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How to Get Discovered In Acting

Cheryl Faye is a veteran acting coach and casting director for film and television. She is the acting coach on the History Channel series “The Vikings,” and coaches young actors on Disney Channel and Nickelodeon shows. We asked her to share a few tips with us regarding breaking into acting. Here’s what she told us.

What Kind of Training and Skills Do Novice Actors Need?

Acting requires preparation, just like any other type of job, Faye advises. “Don’t come to the big acting centers, like Los Angeles or New York City, before you establish yourself at home and have a pretty substantial resume,” she says. “Start by taking classes in your hometown. Do theater, local plays and student films, and act at local colleges to build your resume. Pursue your craft at home first, and establish yourself before you move to New York City or Los Angeles. Try to get a local agent first before you look for an agent in the acting centers. You don’t become a doctor or lawyer without proper training. You just can’t think you can book a role based on how you look. You need to take classes in your hometown, but you also need training in Los Angeles or New York, because the training will be different.”

What Should Actors Know About Agents?

Agents play an important role in getting actors jobs, but there are some unscrupulous agents who prey on hopefuls, Faye warns. “If anyone asks for large amount of money, run. Agents and managers should take a percentage of your earnings and shouldn’t ask for any money upfront. Good agents may even negotiate for scale plus 10 percent, which means that their fees won’t come out of your earnings. Make sure any Los Angeles agents are franchised by the Screen Actors Guild and that managers belong to the Talent Managers Association.” Members of both organizations agree to abide by a professional code of ethics.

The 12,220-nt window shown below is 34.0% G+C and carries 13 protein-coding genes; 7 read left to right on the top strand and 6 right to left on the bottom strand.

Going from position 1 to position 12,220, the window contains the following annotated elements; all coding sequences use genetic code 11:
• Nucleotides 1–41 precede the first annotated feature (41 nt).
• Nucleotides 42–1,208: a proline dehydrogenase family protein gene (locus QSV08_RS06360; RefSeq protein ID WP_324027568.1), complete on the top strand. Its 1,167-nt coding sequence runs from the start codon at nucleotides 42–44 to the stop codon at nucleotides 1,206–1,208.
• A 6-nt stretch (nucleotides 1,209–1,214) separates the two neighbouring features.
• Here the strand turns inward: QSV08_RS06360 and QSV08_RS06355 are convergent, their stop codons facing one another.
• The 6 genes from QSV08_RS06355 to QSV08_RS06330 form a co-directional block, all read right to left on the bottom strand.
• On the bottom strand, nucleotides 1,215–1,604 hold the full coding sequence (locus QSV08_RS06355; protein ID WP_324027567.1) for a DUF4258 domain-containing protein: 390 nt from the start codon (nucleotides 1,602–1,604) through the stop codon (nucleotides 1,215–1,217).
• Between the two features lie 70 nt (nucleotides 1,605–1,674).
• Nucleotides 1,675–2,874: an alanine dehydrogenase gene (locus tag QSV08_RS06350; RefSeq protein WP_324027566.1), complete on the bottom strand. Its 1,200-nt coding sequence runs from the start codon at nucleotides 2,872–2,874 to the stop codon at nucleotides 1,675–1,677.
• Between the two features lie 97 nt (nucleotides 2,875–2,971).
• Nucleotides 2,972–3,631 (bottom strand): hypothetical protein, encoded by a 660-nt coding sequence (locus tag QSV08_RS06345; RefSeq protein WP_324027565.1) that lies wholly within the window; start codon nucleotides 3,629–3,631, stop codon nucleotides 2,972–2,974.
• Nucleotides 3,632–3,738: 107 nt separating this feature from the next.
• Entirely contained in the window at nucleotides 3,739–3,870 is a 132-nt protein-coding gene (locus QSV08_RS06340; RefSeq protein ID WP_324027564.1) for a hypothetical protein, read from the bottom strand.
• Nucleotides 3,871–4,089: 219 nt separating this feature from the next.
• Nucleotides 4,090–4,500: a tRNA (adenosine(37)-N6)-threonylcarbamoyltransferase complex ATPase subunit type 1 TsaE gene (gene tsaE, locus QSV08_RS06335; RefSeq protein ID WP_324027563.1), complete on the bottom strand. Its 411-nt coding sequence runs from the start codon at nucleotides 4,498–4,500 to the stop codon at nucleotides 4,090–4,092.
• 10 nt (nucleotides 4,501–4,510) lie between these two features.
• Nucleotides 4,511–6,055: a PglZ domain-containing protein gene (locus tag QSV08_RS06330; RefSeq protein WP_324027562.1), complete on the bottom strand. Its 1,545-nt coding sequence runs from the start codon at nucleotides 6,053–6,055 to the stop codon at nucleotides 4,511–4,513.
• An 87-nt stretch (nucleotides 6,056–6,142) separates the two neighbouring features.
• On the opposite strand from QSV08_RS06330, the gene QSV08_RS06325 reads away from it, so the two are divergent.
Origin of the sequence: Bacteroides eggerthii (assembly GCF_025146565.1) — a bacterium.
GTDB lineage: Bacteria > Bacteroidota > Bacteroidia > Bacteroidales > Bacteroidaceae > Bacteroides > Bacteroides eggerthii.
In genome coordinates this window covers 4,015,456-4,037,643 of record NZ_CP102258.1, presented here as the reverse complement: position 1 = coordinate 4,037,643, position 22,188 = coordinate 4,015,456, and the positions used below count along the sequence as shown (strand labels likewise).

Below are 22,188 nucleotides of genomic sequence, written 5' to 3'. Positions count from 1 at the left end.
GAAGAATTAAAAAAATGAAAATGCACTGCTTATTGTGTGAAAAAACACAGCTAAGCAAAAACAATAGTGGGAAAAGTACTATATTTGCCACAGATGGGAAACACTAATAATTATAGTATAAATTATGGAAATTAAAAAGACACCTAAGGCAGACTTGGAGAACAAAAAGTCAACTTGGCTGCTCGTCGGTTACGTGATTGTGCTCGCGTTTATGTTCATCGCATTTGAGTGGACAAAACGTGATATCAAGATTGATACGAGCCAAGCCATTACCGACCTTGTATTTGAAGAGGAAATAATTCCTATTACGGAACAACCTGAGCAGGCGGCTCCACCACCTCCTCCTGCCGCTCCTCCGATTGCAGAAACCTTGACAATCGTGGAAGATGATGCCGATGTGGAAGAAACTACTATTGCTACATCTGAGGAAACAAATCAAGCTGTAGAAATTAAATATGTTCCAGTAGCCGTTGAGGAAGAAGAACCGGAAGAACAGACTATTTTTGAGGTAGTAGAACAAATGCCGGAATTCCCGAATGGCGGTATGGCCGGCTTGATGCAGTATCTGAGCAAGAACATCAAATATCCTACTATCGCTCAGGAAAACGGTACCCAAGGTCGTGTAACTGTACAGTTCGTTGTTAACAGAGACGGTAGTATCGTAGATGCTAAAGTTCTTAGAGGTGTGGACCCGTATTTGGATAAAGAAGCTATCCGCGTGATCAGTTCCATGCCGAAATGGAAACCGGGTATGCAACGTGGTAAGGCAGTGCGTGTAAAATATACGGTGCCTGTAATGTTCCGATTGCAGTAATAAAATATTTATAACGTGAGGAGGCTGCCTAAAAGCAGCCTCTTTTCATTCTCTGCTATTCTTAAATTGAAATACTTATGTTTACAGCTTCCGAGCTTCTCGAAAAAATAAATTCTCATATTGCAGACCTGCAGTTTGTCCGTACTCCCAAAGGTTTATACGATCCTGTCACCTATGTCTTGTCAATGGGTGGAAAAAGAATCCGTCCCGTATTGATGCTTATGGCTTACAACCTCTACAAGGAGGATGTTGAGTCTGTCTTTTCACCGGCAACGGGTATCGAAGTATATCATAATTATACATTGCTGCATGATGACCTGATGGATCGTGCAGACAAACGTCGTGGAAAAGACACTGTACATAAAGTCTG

What are Common Challenges?

Novice actors need patience, Faye advises. Although you might hear stories about actors being discovered immediately upon reaching California, that doesn’t actually happen very often. “The number floating around is 100 auditions to book your first job,” says Faye. “If you look at some of the big commercial actors, 100 really is the magic number. It takes two pilot seasons to get casting directors to know who you are. Actors who arrive during pilot season and expect to get cast in a role immediately probably won’t. One thing you need to have is sparkle. No one can teach it, and you can’t buy it. You need that ‘it’ factor, that magic. That’s what it takes to be a star. You can still make it in acting if you don’t have it, but you won’t get leading roles.”

What is One Thing Actors Don't Realize About Finding Work?

Faye notes that emphasizing special skills can help actors find work. "Younger actors who want to be on Disney or kids' channels need the triple threat -- singing, dancing and acting. Actors should really try to market what's special about them. If they're naturally funny or do accents well, market those strengths. Casting directors want actors that are really good at something, and if you say you can do something, make sure you can do it well. Don't say you can ride a horse if you've only ridden once, or claim to be a dancer if you only dance at parties."

What are the Most Important Things to Know About the Audition Process?

“If you’re given material in advance, memorize the lines to the best of your ability and do as much research about your character as possible,” says Faye. “Dress role appropriate and know your lines. Make eye contact with the director. If your face is buried in paper, you can’t make that connection. A lot of actors try to read into a casting director’s words or facial expressions. If they say, ‘great job,’ it doesn’t necessarily mean anything, and if they don’t say, ‘great job,’ it doesn’t mean anything either. They see hundreds of actors and have to stay focused.”

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